From drones to phones, new tech is making gardening easier

New technology is easing the way we garden, store equipment, monitor watering and re-shape landscapes. And some of those tasks can be done remotely, using phones or tablets.

The innovations extend well beyond downloading a few apps. New to the horticultural mix are 3-D modeling, GPS mapping, laser technology, drones, robotics, devices that can read the weather and moisture in the soil for precision planting and irrigation, and battery-powered and low- or no-emission equipment.

“We are seeing an uptick in landscape professionals using advanced technology to plan designs for clients,” said Missy Henriksen, vice president of public affairs for the National Association of Landscape Professionals.

“Today, professionals are using drones to survey homeowner properties to get a birds-eye view before and during the design-creation phase,” she said. “Drones can also help landscape companies save valuable operational and manpower time that can be used elsewhere on a project.”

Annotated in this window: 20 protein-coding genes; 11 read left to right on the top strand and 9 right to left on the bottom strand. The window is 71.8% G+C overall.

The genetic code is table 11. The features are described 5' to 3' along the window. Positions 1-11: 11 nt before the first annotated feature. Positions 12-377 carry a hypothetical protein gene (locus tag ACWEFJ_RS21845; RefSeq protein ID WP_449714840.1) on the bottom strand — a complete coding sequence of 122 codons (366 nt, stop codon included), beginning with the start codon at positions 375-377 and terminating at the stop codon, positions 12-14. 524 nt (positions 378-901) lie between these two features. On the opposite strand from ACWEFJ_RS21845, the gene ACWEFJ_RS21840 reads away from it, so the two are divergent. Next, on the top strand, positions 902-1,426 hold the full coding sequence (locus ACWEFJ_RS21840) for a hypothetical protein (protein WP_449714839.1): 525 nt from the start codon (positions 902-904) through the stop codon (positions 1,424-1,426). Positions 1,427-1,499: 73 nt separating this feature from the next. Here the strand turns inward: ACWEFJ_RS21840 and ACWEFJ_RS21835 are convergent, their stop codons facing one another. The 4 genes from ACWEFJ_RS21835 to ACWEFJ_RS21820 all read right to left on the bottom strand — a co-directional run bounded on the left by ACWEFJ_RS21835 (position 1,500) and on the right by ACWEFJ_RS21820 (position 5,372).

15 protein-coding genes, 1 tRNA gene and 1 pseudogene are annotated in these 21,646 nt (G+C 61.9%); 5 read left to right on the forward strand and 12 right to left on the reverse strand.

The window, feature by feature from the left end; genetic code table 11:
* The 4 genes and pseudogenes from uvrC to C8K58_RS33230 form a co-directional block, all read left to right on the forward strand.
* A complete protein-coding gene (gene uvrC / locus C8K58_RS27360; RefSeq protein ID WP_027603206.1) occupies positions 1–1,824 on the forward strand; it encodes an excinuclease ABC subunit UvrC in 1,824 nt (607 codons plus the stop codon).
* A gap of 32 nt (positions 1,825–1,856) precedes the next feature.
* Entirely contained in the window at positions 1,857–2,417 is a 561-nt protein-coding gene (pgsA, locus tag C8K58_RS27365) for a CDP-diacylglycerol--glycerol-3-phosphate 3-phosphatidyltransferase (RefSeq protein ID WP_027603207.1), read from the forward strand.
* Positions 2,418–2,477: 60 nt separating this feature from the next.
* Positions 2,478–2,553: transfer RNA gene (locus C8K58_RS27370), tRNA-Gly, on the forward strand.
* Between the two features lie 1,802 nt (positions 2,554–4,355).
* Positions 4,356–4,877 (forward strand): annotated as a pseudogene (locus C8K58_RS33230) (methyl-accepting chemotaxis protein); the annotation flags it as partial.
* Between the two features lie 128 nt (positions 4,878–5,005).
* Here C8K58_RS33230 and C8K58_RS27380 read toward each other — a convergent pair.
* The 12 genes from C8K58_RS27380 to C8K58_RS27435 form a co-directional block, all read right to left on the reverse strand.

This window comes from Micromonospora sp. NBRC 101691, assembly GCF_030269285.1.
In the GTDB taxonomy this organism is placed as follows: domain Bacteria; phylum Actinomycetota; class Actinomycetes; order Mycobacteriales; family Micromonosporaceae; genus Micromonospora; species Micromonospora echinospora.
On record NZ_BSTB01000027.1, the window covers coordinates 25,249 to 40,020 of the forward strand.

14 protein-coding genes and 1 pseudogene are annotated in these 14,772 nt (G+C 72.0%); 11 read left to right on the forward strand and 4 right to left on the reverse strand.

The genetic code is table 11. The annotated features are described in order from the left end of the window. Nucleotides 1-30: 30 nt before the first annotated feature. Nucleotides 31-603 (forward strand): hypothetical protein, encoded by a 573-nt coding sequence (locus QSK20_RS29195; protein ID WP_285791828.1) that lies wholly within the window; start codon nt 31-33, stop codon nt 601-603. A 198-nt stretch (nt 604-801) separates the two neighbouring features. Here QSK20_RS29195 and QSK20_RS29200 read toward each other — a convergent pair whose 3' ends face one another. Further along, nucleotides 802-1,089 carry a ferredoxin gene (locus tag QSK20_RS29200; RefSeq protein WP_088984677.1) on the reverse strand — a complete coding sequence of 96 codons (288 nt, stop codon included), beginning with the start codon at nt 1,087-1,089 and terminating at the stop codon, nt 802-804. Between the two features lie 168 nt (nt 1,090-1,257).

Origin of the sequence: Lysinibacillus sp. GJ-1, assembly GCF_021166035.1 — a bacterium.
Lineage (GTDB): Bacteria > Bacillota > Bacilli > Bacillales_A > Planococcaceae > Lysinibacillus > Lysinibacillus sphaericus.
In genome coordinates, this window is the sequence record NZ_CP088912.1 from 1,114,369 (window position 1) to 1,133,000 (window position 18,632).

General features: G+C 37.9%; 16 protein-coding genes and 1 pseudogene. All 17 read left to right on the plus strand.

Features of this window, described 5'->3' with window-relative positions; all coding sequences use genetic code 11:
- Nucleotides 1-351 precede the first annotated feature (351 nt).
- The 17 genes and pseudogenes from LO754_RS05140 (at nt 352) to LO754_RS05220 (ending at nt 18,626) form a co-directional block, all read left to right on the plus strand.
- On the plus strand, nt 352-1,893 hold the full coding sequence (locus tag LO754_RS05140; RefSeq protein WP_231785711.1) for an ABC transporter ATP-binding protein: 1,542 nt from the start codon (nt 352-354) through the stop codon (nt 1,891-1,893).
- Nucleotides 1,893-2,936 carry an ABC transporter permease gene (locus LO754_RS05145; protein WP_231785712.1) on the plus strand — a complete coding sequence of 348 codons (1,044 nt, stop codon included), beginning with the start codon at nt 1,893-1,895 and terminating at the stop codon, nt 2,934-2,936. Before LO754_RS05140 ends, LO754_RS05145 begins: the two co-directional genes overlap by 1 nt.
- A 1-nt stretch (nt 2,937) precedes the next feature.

Three-D modeling also helps streamline landscape design. It can provide a clear picture for homeowners of their property’s potential, Henriksen said.

Upgrades in battery technology have hastened the move toward lighter, easier-to-carry garden tools.

“Cordless tools that use storage batteries offer the most flexibility and freedom to move around your yard because you don’t have to worry about cords getting in your way,” Henriksen said.

A number of companies build multi-purpose engines that are used to equip a variety of implements ranging from walk-behind and rider mowers to power washers, snowblowers and more.

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